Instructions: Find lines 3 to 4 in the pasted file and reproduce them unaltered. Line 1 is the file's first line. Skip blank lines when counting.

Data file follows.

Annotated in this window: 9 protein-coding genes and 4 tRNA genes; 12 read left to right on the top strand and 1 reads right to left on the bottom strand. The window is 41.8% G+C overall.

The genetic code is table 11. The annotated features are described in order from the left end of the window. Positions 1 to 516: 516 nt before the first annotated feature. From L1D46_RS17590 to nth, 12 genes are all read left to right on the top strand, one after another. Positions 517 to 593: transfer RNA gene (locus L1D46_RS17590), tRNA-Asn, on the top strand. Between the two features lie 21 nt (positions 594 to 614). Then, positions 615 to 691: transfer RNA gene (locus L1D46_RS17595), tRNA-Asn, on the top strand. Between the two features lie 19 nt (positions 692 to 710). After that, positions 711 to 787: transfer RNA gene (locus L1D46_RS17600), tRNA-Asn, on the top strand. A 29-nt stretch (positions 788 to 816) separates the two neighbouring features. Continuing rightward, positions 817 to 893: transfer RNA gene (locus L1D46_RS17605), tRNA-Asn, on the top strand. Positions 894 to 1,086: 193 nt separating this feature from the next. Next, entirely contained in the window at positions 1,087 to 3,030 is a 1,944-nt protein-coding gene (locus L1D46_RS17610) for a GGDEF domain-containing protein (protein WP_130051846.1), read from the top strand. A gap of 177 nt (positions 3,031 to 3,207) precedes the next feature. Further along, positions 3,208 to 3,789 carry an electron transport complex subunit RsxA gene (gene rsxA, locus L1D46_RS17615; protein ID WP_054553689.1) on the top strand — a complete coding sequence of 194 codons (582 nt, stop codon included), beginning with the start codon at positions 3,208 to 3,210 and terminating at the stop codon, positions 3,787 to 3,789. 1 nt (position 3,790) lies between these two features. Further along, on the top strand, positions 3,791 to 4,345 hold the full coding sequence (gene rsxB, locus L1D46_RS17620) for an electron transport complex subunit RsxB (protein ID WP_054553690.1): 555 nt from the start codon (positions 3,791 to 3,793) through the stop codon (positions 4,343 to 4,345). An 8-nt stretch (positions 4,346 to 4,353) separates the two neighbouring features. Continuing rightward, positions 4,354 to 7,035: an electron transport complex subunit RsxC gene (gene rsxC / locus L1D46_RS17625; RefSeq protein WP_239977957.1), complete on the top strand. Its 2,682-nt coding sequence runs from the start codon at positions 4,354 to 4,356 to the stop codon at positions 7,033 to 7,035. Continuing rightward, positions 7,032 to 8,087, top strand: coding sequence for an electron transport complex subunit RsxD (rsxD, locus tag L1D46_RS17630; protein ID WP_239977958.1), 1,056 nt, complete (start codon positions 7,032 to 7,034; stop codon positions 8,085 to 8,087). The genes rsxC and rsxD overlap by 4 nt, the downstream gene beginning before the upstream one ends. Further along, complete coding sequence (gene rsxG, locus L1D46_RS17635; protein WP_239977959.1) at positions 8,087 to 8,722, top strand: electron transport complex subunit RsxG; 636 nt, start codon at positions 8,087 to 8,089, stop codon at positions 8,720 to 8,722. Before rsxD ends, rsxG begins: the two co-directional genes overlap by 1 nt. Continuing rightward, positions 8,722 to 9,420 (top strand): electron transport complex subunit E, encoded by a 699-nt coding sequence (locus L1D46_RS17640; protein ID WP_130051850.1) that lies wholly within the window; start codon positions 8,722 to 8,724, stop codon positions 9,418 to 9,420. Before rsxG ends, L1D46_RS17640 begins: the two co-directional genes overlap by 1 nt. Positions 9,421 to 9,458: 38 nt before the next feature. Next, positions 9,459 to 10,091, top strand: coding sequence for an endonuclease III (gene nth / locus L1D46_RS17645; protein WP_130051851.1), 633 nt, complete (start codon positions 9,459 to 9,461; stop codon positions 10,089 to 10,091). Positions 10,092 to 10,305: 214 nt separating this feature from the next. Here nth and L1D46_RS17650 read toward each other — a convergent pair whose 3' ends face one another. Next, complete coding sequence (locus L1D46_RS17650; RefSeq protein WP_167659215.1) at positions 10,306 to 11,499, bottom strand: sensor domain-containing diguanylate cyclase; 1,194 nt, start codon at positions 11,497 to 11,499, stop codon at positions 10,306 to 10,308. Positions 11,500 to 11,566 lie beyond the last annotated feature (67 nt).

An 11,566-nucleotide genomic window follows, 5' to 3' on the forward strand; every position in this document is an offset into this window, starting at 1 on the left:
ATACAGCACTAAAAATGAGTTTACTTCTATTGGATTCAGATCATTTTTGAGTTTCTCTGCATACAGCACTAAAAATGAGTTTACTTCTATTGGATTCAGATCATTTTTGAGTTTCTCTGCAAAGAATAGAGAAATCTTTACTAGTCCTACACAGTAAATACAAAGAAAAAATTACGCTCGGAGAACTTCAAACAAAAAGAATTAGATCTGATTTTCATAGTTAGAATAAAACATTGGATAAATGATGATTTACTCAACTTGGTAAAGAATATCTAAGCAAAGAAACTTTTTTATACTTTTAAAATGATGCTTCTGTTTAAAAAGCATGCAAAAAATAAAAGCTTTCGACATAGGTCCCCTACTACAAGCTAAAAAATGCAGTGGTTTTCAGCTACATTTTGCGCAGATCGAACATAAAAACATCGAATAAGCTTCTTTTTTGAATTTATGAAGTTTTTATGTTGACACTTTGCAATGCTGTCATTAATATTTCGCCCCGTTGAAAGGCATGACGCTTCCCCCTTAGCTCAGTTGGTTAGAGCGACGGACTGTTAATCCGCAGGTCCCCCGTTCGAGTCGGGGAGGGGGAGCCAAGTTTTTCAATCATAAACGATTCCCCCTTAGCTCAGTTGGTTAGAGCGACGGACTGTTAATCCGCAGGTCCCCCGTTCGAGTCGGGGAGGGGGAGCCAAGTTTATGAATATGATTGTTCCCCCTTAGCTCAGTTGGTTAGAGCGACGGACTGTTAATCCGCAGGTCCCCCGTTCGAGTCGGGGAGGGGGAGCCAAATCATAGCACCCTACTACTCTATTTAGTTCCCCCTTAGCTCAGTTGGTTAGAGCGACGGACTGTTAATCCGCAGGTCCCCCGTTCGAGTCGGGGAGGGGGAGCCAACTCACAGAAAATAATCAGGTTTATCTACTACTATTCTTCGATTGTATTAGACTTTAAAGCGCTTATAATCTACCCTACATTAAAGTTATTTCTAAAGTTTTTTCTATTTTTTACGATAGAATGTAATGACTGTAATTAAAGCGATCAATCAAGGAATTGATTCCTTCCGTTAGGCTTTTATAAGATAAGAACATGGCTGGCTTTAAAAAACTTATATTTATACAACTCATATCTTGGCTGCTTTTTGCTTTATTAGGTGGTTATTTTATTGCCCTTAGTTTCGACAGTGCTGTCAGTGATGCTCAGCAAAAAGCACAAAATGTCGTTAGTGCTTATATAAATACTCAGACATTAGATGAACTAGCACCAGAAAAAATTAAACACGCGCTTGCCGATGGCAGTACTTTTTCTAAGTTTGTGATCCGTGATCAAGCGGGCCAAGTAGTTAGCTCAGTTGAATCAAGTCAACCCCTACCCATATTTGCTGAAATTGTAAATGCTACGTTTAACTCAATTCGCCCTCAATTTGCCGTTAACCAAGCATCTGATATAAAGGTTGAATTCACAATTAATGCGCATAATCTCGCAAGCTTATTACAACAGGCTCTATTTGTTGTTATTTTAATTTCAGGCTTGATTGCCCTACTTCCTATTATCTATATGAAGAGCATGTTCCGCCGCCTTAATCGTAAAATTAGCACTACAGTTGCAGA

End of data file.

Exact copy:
An 11,566-nucleotide genomic window follows, 5' to 3' on the forward strand; every position in this document is an offset into this window, starting at 1 on the left:
ATACAGCACTAAAAATGAGTTTACTTCTATTGGATTCAGATCATTTTTGAGTTTCTCTGCATACAGCACTAAAAATGAGTTTACTTCTATTGGATTCAGATCATTTTTGAGTTTCTCTGCAAAGAATAGAGAAATCTTTACTAGTCCTACACAGTAAATACAAAGAAAAAATTACGCTCGGAGAACTTCAAACAAAAAGAATTAGATCTGATTTTCATAGTTAGAATAAAACATTGGATAAATGATGATTTACTCAACTTGGTAAAGAATATCTAAGCAAAGAAACTTTTTTATACTTTTAAAATGATGCTTCTGTTTAAAAAGCATGCAAAAAATAAAAGCTTTCGACATAGGTCCCCTACTACAAGCTAAAAAATGCAGTGGTTTTCAGCTACATTTTGCGCAGATCGAACATAAAAACATCGAATAAGCTTCTTTTTTGAATTTATGAAGTTTTTATGTTGACACTTTGCAATGCTGTCATTAATATTTCGCCCCGTTGAAAGGCATGACGCTTCCCCCTTAGCTCAGTTGGTTAGAGCGACGGACTGTTAATCCGCAGGTCCCCCGTTCGAGTCGGGGAGGGGGAGCCAAGTTTTTCAATCATAAACGATTCCCCCTTAGCTCAGTTGGTTAGAGCGACGGACTGTTAATCCGCAGGTCCCCCGTTCGAGTCGGGGAGGGGGAGCCAAGTTTATGAATATGATTGTTCCCCCTTAGCTCAGTTGGTTAGAGCGACGGACTGTTAATCCGCAGGTCCCCCGTTCGAGTCGGGGAGGGGGAGCCAAATCATAGCACCCTACTACTCTATTTAGTTCCCCCTTAGCTCAGTTGGTTAGAGCGACGGACTGTTAATCCGCAGGTCCCCCGTTCGAGTCGGGGAGGGGGAGCCAACTCACAGAAAATAATCAGGTTTATCTACTACTATTCTTCGATTGTATTAGACTTTAAAGCGCTTATAATCTACCCTACATTAAAGTTATTTCTAAAGTTTTTTCTATTTTTTACGATAGAATGTAATGACTGTAATTAAAGCGATCAATCAAGGAATTGATTCCTTCCGTTAGGCTTTTATAAGATAAGAACATGGCTGGCTTTAAAAAACTTATATTTATACAACTCATATCTTGGCTGCTTTTTGCTTTATTAGGTGGTTATTTTATTGCCCTTAGTTTCGACAGTGCTGTCAGTGATGCTCAGCAAAAAGCACAAAATGTCGTTAGTGCTTATATAAATACTCAGACATTAGATGAACTAGCACCAGAAAAAATTAAACACGCGCTTGCCGATGGCAGTACTTTTTCTAAGTTTGTGATCCGTGATCAAGCGGGCCAAGTAGTTAGCTCAGTTGAATCAAGTCAACCCCTACCCATATTTGCTGAAATTGTAAATGCTACGTTTAACTCAATTCGCCCTCAATTTGCCGTTAACCAAGCATCTGATATAAAGGTTGAATTCACAATTAATGCGCATAATCTCGCAAGCTTATTACAACAGGCTCTATTTGTTGTTATTTTAATTTCAGGCTTGATTGCCCTACTTCCTATTATCTATATGAAGAGCATGTTCCGCCGCCTTAATCGTAAAATTAGCACTACAGTTGCAGA